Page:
Catching a Song in Mid-air

Mark and I are both music junkies.  We tote IPods with enough tracks to listen 24 hours a day, seven days a week, for more than a month before you start to repeat any songs.  Yeah, that's a little ridiculous....  I even used to play around with several instruments, on weekends with friends.  So, naturally, we like to shoot photos while we're listening to the jam session, and we both contributed to the text and photos in this blog.

Neither of us have ever shot a big name concert - that takes hard-to-obtain passes.  At a big name concert, you usually get in place for three songs, in the pits jostling with other photographers, and no flash or, if you're really lucky, backstage.  It is a daunting task to get anything that stands out, but the request list is always long.  There are several musicians whose concerts might be worth this chaos.

We shoot small shows and jam sessions, consisting mostly of acts that we or our friends know.  There is a rich tradition of bluegrass and eclectic folk music here in northern Virginia, and we've been known to partake.  There are many local places here to enjoy these and other music genres.  Almost all of the artists are approachable and are happy to let you shoot and sign model releases, especially if you send them pictures.  Several of them have used our pictures, with photo credits, on their band sites or their Facebook/Myspace pages.  Mark even did a CD cover for one band.  As musicians never have any money, this is a good trade.  Sometimes you can even trade digital images for digital music.

It is tough to get the richness and depth their music conveys onto an image.  Lots of times, the poses are just, well, repetitive.  Microphones obstruct the faces and instruments; weird and bad lighting is the norm; and you have to be careful not to antagonize the audience as you move around to get a better angle.  We both try to catch the musicians' expressions as they really get into their music.  This usually nets you the best shots but means you will spend most of the concert with the camera stuck to your face.

Make sure you know the rules before you start snapping.  If you talk to the management and artists before the show, you will have a much easier time.  Many venues and musicians frown on flash use during a set.  Talk to the venue manager and the artist, so you don't interfere with what they are trying to do.   It won't help your reputation as a photographer if you get tossed out of the show.  ;-)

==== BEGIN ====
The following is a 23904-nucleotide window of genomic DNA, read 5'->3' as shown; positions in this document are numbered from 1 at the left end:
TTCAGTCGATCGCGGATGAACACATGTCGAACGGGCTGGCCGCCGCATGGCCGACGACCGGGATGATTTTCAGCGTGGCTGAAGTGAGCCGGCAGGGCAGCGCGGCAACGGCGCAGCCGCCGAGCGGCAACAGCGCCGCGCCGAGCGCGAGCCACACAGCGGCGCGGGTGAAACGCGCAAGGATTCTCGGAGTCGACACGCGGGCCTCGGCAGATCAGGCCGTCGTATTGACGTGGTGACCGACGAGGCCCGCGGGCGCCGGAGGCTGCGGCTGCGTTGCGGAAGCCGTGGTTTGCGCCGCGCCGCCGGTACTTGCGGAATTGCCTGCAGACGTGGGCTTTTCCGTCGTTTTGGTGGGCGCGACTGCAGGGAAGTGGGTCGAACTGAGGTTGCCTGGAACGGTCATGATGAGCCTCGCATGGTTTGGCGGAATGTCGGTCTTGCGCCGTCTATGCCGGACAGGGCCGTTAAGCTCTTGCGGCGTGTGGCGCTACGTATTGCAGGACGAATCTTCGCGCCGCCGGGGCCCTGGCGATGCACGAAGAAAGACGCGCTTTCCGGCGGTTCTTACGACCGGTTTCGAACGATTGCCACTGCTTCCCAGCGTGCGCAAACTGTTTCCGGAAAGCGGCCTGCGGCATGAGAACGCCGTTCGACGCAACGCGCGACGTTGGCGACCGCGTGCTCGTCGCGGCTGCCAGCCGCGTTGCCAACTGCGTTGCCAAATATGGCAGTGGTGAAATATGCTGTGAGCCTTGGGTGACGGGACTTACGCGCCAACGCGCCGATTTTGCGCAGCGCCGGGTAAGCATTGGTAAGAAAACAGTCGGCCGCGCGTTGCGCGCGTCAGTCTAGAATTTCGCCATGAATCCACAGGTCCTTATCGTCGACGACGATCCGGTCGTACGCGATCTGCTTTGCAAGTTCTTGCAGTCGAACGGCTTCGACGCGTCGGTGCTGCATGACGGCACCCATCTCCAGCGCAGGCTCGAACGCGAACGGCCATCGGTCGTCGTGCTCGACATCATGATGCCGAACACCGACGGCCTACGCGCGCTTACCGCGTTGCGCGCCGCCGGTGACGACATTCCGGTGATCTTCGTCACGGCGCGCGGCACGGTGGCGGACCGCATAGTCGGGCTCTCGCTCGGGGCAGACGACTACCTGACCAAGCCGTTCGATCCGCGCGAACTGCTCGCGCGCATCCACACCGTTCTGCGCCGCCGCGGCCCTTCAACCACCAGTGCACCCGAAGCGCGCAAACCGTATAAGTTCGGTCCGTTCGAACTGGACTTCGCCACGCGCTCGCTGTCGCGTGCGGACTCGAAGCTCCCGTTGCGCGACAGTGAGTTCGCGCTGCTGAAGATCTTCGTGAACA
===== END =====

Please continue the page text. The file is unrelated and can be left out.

Outdoor concerts are the easiest because you usually have lots of light and more room to move around.  Since these tend to be smaller concerts, the rules are often less onerous.  The picture on the left is from the Kerrville Folk Festival, in Texas.  This is Don Gibson and Jim Ringer at the 1980 show where I met Townes Van Zandt and Nancy Griffith.  The shots in the center and on the right are the Woodshedders at the Leesburg, Va., courthouse concert, in 2008.  Microphones everywhere!

If you do this enough, you get a better feel for when to shoot the shots.  The next shot is from the Bangkok Blues in Falls Church, Va., a blues club with great Thai food.  We know the former owner and always get friendly support when we take shots there.  Even though there is another microphone, the lighting was awful, and Ace from the band, Jubal Kane, was wearing a weird purple suit, this is one of my favorite shots.  No flash; no tripod; long lens (70-200, f2.8); and Ace really wailing on his blues harp.  Great band!

Mark got a good one at the Watermelon Park Festival, in Round Hill, Va., of Melissa Wright on the mandolin.  She plays with the Acoustic Burgoo, and they even remark at her laughing at the end of songs.

Mark had a jam session at his house while I was off - working hard - on my photography in Aruba and Curacao.  This is good portrait, from that night in November, of Ken "Harney" Harnage.

Finally, I shot the last image at our favorite wine bar, The Iron Bridge Wine Company, just a couple of weeks ago.  This was the first time Tina Hughes played at the IBWC, and we had made previous arrangements with her and management to shoot a couple of shots.  I didn't want to shoot too many because it's a cozy environment, and I had to use flash to get anything of use.  I shot exactly 15 frames (a new low count for me).  Mark held the flash outside the bar and pointed it through the window, while I triggered it from our seat at the bar.  It's a standard shot, but she likes it and that always makes it a good shot.